– In order to facilitate commitment to an early use of SEPA,

- INVITES Member States to carry out cost and benefit analysis, where necessary, to check that SEPA products are better or at least equivalent to existing products in terms of price and quality, including as regards the security of payments and INVITES the industry to provide information to this end;
– INVITES Finance Ministries of Member States to monitor progress on SEPA at national level, with all interested parties; as well as the Commission and the ECB to continue monitoring the overall development, together with the Financial Services Committee and the Economic and Financial Committee, and report back to the Council if progress is not satisfactory and at the latest in 2008;
– INVITES the Commission to assess the economic and competition impacts of the SEPA taking into account its planned time schedule, and
INVITES the Commission to continue its work on the next steps regarding the issues raised in its consultative paper on SEPA, including the responses to the public consultation, without delay."

Payments & Settlements news 44

is out here, with some nice features:
- cooperation of Norwegian banks and Telenor in identification via mobile telephone (October 2, 2006);
- ECOFIN conclusions on SEPA (see this separate post),
- website SEPA-world;
- an article by Leo van Hove, once more explaining why fighting cash is a worthy cause on pages 8-13.

Police arrest a lot of juveniles that loaned out their debit-card to criminals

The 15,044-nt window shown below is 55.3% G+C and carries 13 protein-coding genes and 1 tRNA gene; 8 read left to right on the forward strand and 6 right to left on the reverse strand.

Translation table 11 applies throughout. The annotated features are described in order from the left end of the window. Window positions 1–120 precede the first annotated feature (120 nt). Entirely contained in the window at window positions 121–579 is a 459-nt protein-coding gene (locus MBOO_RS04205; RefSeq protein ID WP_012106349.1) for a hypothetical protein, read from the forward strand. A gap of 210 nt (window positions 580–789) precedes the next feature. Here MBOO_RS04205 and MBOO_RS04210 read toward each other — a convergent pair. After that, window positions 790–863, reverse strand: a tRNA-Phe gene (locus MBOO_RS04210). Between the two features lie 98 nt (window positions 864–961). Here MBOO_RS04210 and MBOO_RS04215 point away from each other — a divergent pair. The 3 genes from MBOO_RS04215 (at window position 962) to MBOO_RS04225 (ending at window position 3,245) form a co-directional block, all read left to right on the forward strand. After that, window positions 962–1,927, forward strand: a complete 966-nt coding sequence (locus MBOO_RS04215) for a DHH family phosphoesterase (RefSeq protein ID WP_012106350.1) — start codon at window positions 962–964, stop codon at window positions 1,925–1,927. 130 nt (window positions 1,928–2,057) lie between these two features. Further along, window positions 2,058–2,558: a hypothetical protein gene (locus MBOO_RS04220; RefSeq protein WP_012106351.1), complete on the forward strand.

HFD reports that more than 100 younger adults have been arrested this week as they loaned out their debit-card for money laundering to criminals. The interregional fraud team performed arrests simultaneously in Amsterdam, The Hague, Rotterdam, Flevoland and Zaanstad.

Saturday, November 04, 2006

TSYS Certified to Process Prepaid Cards on MasterCard Network

See press release here... to discover that TSYS is now certified to support open-loop prepaid cards in Europe on the MasterCard network. The certification includes capability for chip-and-PIN processing on MasterCard's network.

Most likely this announcement will not be noticed by EU regulators. So while effectively the markets for processing and issuing of cards-transactions opens up with a considerable speed, they are still debating how to make the EU market more open by regulating new entrants in the new payment systems directive.

Thursday, November 02, 2006

ABN AMRO, Rabo and Postbank to transfer Dutch web-payment scheme to Currence

This week, the large banks that developed the web-payment method iDEAL for their Dutch customers, transferred the scheme/standard to Currence. Currence is the bank-owned but independent scheme manager for the Dutch domestic products debit-card (PIN), e-purse (Chipknip), direct debit (Incasso) and paper based bill-payment (Acceptgiro).

The consequence of this transaction is that any bank that wishes to use iDEAL may now do so buy purchasing an IDEAL-license from Currence rather than having to come to an agreement with the three developing banks. So the shift of scheme responsibility most certainly leads to a more open market.

At present, there have been 4 million iDEAL transactions on an annual number of 20 million web payments. iDEAL has thus a steep adoption curve with a penetration percentage of 20 % after about 1-2 years after introduction.